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The e-Book Information Evolution

Great content creates a ritual that keeps people coming back

Great content creates a ritual that keeps people coming back

For anyone with a love of information, literature or knowledge, the idea of books being destroyed is distressing, not just on a surface level of loss, but more deeply due to the unpleasant politically motivated connotations ‘book burning’ has had in the past. Certainly, the last place one would expect the destruction of books to be taking place is in a university, yet this is exactly what has been happening in Sydney.

It has been reported that in recent years, the University of New South Wales library has been disposing of 50,000 volumes a year in order to make more space for a café-style culture in the learning hub; actions that have been met with outrage by academics.

‘There’s something profoundly wrong, and symbolically wrong, about a university destroying books,’ says David Miller, a professor in the School of History and Philosophy at UNSW. ‘Universities are in the business of passing on knowledge and books – no matter how the use of books is shrinking – still remain a very important symbol of knowledge.’
New technology is changing traditional media
On a practical level, the clearing of volumes that have been translated to a digital format makes sense. Yet the affront many feel at the idea of books being destroyed speaks to the sentimentalism surrounding our consumption of information.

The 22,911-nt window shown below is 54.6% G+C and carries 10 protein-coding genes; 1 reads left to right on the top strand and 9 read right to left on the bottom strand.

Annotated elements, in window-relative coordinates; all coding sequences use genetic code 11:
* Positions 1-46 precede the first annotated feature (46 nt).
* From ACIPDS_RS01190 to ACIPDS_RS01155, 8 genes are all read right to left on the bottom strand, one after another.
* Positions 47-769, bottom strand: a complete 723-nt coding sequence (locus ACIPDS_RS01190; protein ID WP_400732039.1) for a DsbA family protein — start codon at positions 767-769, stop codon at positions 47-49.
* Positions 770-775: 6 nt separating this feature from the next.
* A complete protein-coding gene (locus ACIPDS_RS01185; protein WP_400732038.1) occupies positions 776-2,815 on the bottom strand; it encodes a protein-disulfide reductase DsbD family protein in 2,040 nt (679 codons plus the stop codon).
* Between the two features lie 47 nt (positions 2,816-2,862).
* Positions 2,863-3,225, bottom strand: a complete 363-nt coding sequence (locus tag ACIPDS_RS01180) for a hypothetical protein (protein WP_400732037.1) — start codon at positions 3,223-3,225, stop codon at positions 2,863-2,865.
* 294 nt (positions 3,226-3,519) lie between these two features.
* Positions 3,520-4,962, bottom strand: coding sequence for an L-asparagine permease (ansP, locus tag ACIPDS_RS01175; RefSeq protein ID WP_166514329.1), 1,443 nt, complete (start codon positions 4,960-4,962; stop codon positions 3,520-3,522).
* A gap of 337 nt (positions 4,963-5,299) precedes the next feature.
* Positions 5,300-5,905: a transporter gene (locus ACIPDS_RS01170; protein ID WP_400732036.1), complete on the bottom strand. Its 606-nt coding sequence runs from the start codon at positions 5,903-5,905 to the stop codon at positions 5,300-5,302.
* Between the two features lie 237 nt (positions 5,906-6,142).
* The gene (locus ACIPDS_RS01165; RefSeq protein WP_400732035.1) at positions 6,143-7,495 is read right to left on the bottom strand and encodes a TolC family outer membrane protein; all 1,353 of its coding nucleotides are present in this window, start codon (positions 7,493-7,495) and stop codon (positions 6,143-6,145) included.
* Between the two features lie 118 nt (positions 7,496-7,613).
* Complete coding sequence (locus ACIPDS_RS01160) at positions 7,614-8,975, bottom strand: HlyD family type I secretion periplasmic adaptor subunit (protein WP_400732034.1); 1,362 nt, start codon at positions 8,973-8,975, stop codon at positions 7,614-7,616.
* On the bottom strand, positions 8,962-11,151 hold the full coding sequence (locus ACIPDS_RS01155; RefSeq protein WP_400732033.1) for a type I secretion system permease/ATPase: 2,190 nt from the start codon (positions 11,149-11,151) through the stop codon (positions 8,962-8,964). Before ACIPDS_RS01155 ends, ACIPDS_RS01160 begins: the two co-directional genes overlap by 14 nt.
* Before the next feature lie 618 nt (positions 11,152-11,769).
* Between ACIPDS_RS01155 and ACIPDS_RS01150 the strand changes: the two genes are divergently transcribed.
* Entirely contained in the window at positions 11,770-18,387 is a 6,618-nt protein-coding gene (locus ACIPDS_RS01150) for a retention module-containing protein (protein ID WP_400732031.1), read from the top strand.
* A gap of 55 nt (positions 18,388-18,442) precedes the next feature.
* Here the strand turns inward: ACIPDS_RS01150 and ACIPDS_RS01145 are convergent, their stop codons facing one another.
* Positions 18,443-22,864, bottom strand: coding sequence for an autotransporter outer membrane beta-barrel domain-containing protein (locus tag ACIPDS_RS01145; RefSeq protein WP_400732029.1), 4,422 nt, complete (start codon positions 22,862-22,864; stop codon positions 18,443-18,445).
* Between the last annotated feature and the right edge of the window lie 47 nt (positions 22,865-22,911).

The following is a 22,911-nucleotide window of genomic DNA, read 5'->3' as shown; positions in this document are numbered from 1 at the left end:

When the great communicator and theorist Marshall McLuhan said ‘the medium is the message’, he spoke to the core of current debate around hard-copy books and their digital counterparts. Why else would the new generation of digital readers such as the Kobo™ and Kindle™ feature book-like design elements such as a ‘page-turning’ function that mirrors the flicking action of someone reading a standard paperback?

We all have our preferences when it comes to consuming content. The writer of this blog reads two or three newspapers online daily, going the entire work week without purchasing a paper copy. This is how she consumes her information. On a Sunday, however, she ritualises the experience, walking to the same newsagency, collecting a coffee on her way home and savouring the woody scent as she settles in for an hour of devouring the weekend news.

It is not just the information that works its way into our hearts and minds. It is the seeking out of information, the way in which we approach it, that becomes ingrained in our culture.

In terms of creating new content through new channels, it is wise to keep McLuhan’s advice in mind – with the added caveat that if the content itself is poor, it’s not going to engage people (and get the message across) no matter how good the medium. Great content creates a connection that encompasses not only the information presented, but the experience of the consumer in engaging with that content.

Whether it is the smell of an old book as it falls open on a favourite passage, the daily treat of a tea and biscuit as an employee pauses their workday to read their favourite blog, or even the smooth, reassuring weight of an iPhone as a commuter scrolls through the latest Tweets, content is always tied up in ritual.

Great content acknowledges this, and delivers itself in a way that enhances this ritual.

 

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Image sourced from: Fast Company

 

 

 

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